Preaching To The Inverted

(Issue 75 - Autumn 1997)
In 1988 a Red Action national conference reached a controversial conclusion that led to a split in the organisation with one of the founding members and de facto editor of the paper leaving. An intense discussion preceded by the circulation of documents and counter-documents voted for the following motion: "Red Action recognises that the representative groups on the Left are neither worker nor revolutionary. The time has come for a clean break from their ideology and philosophy."
This was a belated acceptance that the type of problems inherent to organisations like the SWP; Militant etc were not 'cultural' and would not be automatically solved by a transfusion of working class members. At face value this judgment was straightforward enough. Particularly, as in the end only a small number of members actually resigned as a result RA's rejection of the left's entire philosophy.
However the decision posed far more fundamental questions for those remaining. For instance did the rejection of the contemporary Left as a revolutionary role model mean the rejection of Leninism? And if as the Leninists claimed Leninism and Marxism were indissoluble, did that mean in effect the decision had by default, put RA firmly in the anarchist camp?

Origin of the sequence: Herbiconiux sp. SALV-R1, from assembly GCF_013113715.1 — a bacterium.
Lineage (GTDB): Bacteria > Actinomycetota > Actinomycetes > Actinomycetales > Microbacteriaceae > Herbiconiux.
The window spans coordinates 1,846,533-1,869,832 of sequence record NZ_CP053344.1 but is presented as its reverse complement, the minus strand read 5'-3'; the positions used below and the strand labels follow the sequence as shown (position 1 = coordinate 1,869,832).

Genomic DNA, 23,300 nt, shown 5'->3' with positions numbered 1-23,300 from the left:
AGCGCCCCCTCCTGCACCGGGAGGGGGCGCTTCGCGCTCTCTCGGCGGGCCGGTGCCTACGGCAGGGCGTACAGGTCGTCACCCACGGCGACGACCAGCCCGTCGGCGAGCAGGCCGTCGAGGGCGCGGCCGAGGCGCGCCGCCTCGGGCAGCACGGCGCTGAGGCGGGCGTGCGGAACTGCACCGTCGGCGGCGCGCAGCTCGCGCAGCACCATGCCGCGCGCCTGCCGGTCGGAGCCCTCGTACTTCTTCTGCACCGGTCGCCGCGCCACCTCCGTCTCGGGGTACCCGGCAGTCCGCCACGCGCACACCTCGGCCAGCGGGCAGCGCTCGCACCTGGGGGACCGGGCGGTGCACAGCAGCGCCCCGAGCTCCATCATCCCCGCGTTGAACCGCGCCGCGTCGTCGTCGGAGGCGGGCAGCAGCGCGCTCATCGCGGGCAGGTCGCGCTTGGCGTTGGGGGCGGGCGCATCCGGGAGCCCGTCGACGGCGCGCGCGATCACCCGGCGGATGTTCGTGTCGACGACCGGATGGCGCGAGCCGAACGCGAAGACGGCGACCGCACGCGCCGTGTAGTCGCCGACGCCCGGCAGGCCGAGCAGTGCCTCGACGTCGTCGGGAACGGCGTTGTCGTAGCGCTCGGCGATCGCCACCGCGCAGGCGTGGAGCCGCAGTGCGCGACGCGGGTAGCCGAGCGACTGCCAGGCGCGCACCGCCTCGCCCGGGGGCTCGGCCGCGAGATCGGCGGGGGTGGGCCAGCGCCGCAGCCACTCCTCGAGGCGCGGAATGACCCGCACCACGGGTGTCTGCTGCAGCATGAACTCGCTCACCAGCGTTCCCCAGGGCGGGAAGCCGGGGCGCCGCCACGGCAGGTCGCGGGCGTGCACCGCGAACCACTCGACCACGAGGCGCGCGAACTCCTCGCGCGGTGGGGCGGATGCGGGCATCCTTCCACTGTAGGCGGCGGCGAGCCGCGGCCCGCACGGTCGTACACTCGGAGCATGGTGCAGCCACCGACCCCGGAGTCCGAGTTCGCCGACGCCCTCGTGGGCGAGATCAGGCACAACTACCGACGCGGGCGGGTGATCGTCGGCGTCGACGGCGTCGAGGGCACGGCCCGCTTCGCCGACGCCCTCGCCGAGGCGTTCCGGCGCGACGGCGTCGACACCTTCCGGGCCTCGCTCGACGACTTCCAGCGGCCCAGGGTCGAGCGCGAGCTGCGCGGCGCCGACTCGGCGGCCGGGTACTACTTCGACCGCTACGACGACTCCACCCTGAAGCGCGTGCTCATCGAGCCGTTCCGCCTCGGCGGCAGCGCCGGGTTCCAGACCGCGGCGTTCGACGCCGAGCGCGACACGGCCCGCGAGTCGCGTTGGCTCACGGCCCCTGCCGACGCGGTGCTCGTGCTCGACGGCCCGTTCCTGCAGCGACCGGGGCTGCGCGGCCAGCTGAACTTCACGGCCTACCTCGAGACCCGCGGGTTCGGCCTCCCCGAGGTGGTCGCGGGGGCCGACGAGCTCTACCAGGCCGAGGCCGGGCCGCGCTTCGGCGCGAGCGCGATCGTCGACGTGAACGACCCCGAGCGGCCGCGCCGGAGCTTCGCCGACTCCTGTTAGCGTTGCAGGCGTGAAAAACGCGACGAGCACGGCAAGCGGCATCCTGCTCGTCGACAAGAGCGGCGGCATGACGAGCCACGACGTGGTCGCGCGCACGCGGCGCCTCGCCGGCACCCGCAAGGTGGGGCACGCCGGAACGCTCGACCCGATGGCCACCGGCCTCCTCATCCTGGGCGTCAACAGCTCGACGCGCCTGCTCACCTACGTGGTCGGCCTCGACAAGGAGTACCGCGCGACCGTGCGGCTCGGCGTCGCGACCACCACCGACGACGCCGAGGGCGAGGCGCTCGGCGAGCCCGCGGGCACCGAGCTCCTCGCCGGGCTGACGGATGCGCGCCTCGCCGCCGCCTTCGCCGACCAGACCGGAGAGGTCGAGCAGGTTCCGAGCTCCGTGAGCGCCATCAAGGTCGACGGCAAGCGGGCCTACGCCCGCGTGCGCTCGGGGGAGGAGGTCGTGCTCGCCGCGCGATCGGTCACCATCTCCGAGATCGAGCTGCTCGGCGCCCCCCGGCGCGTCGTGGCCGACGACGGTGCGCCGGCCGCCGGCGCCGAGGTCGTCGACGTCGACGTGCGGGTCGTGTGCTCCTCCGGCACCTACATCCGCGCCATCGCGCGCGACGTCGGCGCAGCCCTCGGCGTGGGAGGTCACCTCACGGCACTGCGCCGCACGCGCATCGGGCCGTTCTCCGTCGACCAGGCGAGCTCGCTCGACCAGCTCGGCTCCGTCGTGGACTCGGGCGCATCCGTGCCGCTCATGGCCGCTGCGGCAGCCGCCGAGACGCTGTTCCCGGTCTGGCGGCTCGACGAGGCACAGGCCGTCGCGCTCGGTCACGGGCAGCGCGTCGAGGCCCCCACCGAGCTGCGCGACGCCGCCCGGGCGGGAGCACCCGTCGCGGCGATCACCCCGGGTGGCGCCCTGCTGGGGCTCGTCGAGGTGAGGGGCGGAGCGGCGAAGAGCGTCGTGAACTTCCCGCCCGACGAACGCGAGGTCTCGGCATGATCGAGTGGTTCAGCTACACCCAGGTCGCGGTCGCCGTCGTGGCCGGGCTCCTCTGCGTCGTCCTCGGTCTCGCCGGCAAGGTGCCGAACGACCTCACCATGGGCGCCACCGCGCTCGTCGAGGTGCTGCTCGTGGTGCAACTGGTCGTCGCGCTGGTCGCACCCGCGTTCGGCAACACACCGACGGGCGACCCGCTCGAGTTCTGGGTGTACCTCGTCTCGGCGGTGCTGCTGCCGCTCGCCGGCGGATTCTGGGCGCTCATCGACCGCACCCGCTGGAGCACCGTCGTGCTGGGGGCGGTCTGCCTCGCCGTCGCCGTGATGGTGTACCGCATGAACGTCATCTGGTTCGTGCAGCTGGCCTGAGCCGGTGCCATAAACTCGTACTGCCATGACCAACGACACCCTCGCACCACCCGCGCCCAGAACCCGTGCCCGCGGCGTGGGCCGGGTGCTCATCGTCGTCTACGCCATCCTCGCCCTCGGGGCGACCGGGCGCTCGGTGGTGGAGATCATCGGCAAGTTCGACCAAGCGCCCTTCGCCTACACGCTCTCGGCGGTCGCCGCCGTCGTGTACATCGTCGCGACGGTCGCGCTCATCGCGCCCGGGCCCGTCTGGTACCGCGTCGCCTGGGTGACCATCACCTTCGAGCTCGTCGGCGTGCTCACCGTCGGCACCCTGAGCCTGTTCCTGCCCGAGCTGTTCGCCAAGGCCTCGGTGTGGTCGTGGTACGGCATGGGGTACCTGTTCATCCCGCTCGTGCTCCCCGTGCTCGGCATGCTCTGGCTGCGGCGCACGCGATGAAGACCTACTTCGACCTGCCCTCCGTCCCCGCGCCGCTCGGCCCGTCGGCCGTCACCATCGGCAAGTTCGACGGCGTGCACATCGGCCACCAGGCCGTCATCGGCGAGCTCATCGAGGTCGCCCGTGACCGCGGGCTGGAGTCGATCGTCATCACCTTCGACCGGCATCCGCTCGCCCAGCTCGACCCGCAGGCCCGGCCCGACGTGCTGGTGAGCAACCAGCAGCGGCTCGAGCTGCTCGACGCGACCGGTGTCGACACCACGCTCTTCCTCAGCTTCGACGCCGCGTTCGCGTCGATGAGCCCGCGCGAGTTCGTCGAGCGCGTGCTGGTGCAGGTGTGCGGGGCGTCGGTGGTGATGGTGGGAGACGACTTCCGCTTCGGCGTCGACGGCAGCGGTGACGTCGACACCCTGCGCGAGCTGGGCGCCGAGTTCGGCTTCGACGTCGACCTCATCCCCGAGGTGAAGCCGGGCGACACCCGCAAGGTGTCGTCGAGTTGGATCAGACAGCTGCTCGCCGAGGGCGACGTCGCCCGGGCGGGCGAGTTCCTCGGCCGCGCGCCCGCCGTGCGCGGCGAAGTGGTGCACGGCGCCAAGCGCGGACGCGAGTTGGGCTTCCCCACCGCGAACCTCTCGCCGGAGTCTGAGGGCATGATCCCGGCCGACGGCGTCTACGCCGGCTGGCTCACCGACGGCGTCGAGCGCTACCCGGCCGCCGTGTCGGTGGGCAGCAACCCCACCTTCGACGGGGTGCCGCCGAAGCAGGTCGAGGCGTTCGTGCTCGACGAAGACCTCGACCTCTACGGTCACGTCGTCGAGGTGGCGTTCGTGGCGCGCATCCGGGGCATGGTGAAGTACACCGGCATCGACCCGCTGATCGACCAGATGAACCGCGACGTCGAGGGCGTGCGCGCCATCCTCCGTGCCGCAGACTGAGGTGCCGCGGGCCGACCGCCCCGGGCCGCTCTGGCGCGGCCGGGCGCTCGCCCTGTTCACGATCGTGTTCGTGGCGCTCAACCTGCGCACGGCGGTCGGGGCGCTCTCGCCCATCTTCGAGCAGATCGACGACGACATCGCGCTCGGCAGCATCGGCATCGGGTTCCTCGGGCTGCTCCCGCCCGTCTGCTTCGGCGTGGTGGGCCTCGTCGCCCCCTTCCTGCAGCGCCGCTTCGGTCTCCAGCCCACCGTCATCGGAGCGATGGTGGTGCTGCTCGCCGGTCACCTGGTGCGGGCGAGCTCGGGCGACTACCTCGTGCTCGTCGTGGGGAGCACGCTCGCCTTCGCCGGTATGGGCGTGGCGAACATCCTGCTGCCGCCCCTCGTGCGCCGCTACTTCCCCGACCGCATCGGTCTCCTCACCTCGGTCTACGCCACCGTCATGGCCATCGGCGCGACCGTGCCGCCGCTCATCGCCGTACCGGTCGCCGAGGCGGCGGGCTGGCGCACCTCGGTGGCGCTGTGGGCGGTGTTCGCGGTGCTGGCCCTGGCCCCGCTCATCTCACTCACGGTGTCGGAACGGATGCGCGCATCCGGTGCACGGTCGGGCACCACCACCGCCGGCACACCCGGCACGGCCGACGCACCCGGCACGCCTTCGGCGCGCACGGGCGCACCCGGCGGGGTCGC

In order to answer these questions with authority a root and branch exploration of revolutionary theory and practice was immediately set in motion. It began with the intense scrutiny of the writings of Marx and Engels, Bakunin, Lenin and Trotsky and also lesser known figures. The project was approached from an objective stand point, with no pre-determined bias built in. And equally unique, the subsequent debate was conducted publicly through the paper.
This led to much confusion on the Left. Some felt that the washing of ideological lines in public represented a power struggle within RA which would herald the collapse of the group. Others felt that it represented a mixture of ignorance, naivete and confusion. Many were simply startled by the appearance of theoretical articles in Red Action at all, believing that RA was essentially anti-theory with little interest in "dead Russians."